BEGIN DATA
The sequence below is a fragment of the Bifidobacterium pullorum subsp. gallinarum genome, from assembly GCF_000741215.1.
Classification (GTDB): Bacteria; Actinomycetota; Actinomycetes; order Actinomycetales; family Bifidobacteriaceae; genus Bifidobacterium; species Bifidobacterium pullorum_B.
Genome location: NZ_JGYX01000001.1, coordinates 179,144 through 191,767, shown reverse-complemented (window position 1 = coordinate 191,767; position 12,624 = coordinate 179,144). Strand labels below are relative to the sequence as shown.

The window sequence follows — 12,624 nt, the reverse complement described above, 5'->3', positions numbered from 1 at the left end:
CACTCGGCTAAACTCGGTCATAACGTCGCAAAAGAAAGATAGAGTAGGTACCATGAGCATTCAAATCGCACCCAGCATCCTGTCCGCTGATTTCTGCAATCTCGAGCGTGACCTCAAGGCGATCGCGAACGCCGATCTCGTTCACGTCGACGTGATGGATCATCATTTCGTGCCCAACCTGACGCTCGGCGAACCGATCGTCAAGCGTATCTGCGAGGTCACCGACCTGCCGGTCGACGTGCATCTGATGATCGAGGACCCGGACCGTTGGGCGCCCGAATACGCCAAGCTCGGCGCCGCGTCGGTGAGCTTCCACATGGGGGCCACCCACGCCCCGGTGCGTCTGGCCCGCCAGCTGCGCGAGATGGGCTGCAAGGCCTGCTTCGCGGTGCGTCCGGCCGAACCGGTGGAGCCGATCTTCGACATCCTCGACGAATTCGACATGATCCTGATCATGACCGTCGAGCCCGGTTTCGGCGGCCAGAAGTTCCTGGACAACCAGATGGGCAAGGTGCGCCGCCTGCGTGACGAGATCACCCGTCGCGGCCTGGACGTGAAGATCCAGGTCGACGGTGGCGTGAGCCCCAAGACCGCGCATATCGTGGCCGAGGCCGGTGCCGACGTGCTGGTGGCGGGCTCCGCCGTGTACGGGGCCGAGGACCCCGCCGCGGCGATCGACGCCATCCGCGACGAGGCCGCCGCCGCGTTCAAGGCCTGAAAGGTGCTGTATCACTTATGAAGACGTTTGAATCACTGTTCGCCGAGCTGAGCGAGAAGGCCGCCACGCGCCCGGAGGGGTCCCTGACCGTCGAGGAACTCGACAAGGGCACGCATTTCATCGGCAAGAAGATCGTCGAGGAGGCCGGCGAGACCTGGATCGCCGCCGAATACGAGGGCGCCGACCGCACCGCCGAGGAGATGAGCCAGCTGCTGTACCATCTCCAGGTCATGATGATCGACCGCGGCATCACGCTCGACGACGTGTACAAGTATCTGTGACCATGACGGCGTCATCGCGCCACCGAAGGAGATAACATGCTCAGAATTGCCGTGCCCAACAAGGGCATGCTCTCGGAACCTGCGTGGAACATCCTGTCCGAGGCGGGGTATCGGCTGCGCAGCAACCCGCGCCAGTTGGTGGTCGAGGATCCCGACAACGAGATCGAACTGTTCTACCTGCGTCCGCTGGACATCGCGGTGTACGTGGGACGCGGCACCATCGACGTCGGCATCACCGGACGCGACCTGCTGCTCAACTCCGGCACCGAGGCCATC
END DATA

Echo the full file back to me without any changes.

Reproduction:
The sequence below is a fragment of the Bifidobacterium pullorum subsp. gallinarum genome, from assembly GCF_000741215.1.
Classification (GTDB): Bacteria; Actinomycetota; Actinomycetes; order Actinomycetales; family Bifidobacteriaceae; genus Bifidobacterium; species Bifidobacterium pullorum_B.
Genome location: NZ_JGYX01000001.1, coordinates 179,144 through 191,767, shown reverse-complemented (window position 1 = coordinate 191,767; position 12,624 = coordinate 179,144). Strand labels below are relative to the sequence as shown.

The window sequence follows — 12,624 nt, the reverse complement described above, 5'->3', positions numbered from 1 at the left end:
CACTCGGCTAAACTCGGTCATAACGTCGCAAAAGAAAGATAGAGTAGGTACCATGAGCATTCAAATCGCACCCAGCATCCTGTCCGCTGATTTCTGCAATCTCGAGCGTGACCTCAAGGCGATCGCGAACGCCGATCTCGTTCACGTCGACGTGATGGATCATCATTTCGTGCCCAACCTGACGCTCGGCGAACCGATCGTCAAGCGTATCTGCGAGGTCACCGACCTGCCGGTCGACGTGCATCTGATGATCGAGGACCCGGACCGTTGGGCGCCCGAATACGCCAAGCTCGGCGCCGCGTCGGTGAGCTTCCACATGGGGGCCACCCACGCCCCGGTGCGTCTGGCCCGCCAGCTGCGCGAGATGGGCTGCAAGGCCTGCTTCGCGGTGCGTCCGGCCGAACCGGTGGAGCCGATCTTCGACATCCTCGACGAATTCGACATGATCCTGATCATGACCGTCGAGCCCGGTTTCGGCGGCCAGAAGTTCCTGGACAACCAGATGGGCAAGGTGCGCCGCCTGCGTGACGAGATCACCCGTCGCGGCCTGGACGTGAAGATCCAGGTCGACGGTGGCGTGAGCCCCAAGACCGCGCATATCGTGGCCGAGGCCGGTGCCGACGTGCTGGTGGCGGGCTCCGCCGTGTACGGGGCCGAGGACCCCGCCGCGGCGATCGACGCCATCCGCGACGAGGCCGCCGCCGCGTTCAAGGCCTGAAAGGTGCTGTATCACTTATGAAGACGTTTGAATCACTGTTCGCCGAGCTGAGCGAGAAGGCCGCCACGCGCCCGGAGGGGTCCCTGACCGTCGAGGAACTCGACAAGGGCACGCATTTCATCGGCAAGAAGATCGTCGAGGAGGCCGGCGAGACCTGGATCGCCGCCGAATACGAGGGCGCCGACCGCACCGCCGAGGAGATGAGCCAGCTGCTGTACCATCTCCAGGTCATGATGATCGACCGCGGCATCACGCTCGACGACGTGTACAAGTATCTGTGACCATGACGGCGTCATCGCGCCACCGAAGGAGATAACATGCTCAGAATTGCCGTGCCCAACAAGGGCATGCTCTCGGAACCTGCGTGGAACATCCTGTCCGAGGCGGGGTATCGGCTGCGCAGCAACCCGCGCCAGTTGGTGGTCGAGGATCCCGACAACGAGATCGAACTGTTCTACCTGCGTCCGCTGGACATCGCGGTGTACGTGGGACGCGGCACCATCGACGTCGGCATCACCGGACGCGACCTGCTGCTCAACTCCGGCACCGAGGCCATC